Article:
Seattle fans think they’re louder than thou, but I’m here to tell you, one of these days, sooner than later, there’s going to be a massive explosion — one heard by the television audience, but not the spectators at the game.
They’re going to keep on trying to up the decibel level until it reaches the eardrum-bursting level of 150 decibels.
They reached 137.6 in the playoffs this year, which means they’re 12.4 decibels away from everybody in that stadium having their eardrums burst.
I assume that hurts.
I do know this much; the stadium will become immediately silent at that point. All of those fans will suddenly hear nothing but silence inside CenturyLink Field.
A thousand miles away, inside a comfortable den, some grouchy guy in a wifebeater undershirt and boxer shorts will pick up his remote and turn down the sound over his digital TV. But his eardrums should be fine.
The players will have to stop playing, at least until they can get a coach who can teach them sign language.
Then, and only then, can the rest of us get some peace and quiet. Seahawk fans will have no choice but to join us.
Now sit down and shut up ,world champs, and keep forking over those $5,000 checks to lure the next Manziel to A&M.
Here are some 12th-man facts, or at least, purported facts:
• Ever been near a jet plane at takeoff, at least within 100 yards of it? You’ll hear approximately 100 decibels when you do something that stupid.
That’s far below Seahawk 12th Man fan quality.
• On Jan, 28, just a few days ago, Seahawk fans shook Earth — as in planet Earth — when Hawk running back Marshawn Lynch broke loose on a 67-yard touchdown run, breaking a half dozen tackles along the way.
The run clinched a spot in the Super Bowl for Seattle.
I haven’t seen a Richter scale reading to prove it, but the newly crowned champions are making such a claim. No question they felt it.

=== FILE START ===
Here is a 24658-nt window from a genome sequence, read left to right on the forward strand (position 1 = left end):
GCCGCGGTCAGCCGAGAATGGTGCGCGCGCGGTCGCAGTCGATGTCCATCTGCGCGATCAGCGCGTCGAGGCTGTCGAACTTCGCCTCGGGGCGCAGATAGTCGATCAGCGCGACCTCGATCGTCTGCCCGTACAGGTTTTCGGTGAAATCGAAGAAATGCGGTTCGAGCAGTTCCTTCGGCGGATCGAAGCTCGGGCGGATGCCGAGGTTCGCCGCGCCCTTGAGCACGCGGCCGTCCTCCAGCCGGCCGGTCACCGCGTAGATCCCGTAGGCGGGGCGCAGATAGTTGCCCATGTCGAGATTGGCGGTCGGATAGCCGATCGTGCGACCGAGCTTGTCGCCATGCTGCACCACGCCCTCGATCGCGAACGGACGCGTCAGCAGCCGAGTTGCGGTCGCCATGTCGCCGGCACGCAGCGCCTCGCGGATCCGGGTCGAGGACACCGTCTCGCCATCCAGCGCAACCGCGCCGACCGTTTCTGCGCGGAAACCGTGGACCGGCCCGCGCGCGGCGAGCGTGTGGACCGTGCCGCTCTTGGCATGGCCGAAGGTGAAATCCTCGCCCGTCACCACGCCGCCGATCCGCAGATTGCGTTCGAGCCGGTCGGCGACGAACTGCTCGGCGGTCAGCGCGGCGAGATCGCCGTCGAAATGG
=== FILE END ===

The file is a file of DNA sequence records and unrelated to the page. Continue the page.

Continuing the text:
• The Seahawk fans’ crowning achievement occurred last Nov. 27, when the fans literally became a 12th man.
Here’s what happened: The Giants jumped offsides in that game 11 times. Can you imagine the Hawk 12th-man swagger that day?
The Giants also missed three field goals.
Hawk fans have graciously agreed to take credit for each and every one of those Giant mishaps.
• First known reference to the 12th man: E. King Gill of Texas A&M University in 1922.
Students at Texas A&M began using the term as their moniker in the 1920s, and the school formally trademarked the term in 1990, says Wikipedia, which is only wrong four or five times a day.
Gill and his actions in Dallas on the second day of January 1922 started it all.
It was at the Dixie Classic, the forerunner of the Cotton Bowl Classic.
Texas A&M (then known as the Agricultural and Mechanical College of Texas) played defending national champion Centre College.
You know how tough those Centre teams were.
In this hard-fought game, which produced national publicity, an underdog Aggie team was slowly but surely defeating a team which had three All-Americans.
During the game, A&M coach Dana X. Bible realized that one more injury would leave him without another backfield player to send into the game. In those days, depth was unheard of.
Coach Bible remembered that Gill, an individual who had tried out for the squad but “lacked the experience and ability to play for the varsity,” had made the trip as a member of the school’s Corps of Cadets.
Just so happened, he was sitting with his friends in the stands. Bible sent for Gill and asked him to suit up and be ready if needed.
Gill later said, “I wish I could say that I went in and ran for the winning touchdown, but I did not. I simply stood by in case my team needed me.”
Although Gill did not actually play in the game, his readiness to play was noted. With 11 Aggies on the field, E. King Gill became the 12th man.